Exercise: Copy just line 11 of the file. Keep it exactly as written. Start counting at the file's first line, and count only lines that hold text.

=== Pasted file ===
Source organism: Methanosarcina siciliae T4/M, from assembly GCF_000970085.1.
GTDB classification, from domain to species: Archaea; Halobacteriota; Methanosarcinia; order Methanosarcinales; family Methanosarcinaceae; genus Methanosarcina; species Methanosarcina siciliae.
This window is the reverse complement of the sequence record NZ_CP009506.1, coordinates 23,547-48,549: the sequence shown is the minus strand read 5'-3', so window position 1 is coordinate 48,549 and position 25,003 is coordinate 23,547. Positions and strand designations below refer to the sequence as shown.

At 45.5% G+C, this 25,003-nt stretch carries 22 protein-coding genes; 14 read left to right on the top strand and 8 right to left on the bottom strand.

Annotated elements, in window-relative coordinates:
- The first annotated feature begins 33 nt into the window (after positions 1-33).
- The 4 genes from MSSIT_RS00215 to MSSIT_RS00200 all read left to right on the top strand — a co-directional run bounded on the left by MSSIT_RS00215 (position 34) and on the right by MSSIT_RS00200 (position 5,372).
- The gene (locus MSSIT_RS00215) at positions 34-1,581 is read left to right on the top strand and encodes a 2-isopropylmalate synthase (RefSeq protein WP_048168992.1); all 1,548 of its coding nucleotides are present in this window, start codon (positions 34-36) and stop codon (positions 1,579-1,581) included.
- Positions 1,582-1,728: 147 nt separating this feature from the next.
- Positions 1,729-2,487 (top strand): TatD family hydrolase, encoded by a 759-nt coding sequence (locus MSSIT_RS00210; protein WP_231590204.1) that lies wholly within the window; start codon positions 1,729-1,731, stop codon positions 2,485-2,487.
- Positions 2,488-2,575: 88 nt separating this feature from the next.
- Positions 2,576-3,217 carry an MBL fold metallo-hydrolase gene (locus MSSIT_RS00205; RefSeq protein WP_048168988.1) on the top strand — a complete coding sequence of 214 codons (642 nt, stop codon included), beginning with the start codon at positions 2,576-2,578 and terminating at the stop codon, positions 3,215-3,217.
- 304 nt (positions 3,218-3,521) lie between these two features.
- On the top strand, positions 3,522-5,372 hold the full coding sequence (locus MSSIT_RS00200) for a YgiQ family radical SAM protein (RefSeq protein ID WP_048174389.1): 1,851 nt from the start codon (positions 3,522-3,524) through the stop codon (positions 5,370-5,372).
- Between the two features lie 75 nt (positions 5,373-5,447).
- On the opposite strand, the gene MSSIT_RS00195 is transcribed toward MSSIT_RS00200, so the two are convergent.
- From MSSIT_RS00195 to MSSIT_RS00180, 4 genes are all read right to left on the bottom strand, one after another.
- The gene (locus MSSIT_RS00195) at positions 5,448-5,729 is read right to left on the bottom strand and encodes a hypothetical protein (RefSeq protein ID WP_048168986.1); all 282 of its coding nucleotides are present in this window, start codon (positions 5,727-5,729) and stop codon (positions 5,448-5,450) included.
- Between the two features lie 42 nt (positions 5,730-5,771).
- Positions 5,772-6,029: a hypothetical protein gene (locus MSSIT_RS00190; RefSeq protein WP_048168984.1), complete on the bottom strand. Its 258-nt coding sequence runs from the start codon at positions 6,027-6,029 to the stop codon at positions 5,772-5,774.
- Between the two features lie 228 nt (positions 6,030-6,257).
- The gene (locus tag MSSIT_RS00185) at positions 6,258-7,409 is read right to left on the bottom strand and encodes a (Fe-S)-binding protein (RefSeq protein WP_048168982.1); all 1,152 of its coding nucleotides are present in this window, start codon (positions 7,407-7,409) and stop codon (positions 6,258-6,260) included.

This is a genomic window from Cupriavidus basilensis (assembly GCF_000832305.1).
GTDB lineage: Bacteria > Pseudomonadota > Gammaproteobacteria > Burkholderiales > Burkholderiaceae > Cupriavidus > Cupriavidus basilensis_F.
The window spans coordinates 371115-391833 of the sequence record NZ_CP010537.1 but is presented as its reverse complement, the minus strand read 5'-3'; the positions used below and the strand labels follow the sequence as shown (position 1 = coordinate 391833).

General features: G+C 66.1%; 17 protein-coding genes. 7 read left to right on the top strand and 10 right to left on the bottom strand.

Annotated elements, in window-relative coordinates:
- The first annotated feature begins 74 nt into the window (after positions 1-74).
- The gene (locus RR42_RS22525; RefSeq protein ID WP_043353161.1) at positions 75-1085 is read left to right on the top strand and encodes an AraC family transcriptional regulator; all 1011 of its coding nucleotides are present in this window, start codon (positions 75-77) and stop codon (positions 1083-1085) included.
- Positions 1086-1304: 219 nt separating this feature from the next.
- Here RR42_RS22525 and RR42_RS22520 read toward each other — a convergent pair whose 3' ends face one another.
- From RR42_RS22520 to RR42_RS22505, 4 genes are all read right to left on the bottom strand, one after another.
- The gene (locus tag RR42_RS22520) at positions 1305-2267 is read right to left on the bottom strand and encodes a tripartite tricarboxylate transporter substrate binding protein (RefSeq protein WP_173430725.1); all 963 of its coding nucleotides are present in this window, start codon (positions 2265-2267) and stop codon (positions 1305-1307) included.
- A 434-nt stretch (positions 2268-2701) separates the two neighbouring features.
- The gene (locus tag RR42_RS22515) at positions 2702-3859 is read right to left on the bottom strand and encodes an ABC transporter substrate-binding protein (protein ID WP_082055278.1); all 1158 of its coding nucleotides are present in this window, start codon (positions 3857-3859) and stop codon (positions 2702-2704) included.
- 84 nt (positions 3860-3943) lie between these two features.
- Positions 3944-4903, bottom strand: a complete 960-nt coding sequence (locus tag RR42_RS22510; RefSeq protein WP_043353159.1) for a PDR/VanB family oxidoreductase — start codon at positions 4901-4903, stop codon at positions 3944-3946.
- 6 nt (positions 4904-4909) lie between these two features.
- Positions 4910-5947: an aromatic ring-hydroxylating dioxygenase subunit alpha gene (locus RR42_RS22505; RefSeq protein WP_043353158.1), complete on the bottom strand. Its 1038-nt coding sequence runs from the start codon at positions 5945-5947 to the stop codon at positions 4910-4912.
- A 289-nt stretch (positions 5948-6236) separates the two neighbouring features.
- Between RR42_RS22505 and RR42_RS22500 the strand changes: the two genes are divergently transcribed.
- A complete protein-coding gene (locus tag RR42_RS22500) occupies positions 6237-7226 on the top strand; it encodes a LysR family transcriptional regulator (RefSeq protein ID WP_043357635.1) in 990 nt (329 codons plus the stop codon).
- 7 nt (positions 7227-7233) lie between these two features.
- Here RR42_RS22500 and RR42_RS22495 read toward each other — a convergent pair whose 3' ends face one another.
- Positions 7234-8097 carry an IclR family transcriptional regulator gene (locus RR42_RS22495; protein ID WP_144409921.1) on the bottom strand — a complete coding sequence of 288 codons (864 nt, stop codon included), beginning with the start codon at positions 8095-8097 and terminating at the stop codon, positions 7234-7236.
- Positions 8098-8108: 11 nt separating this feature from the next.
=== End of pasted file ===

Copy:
- Positions 2,488-2,575: 88 nt separating this feature from the next.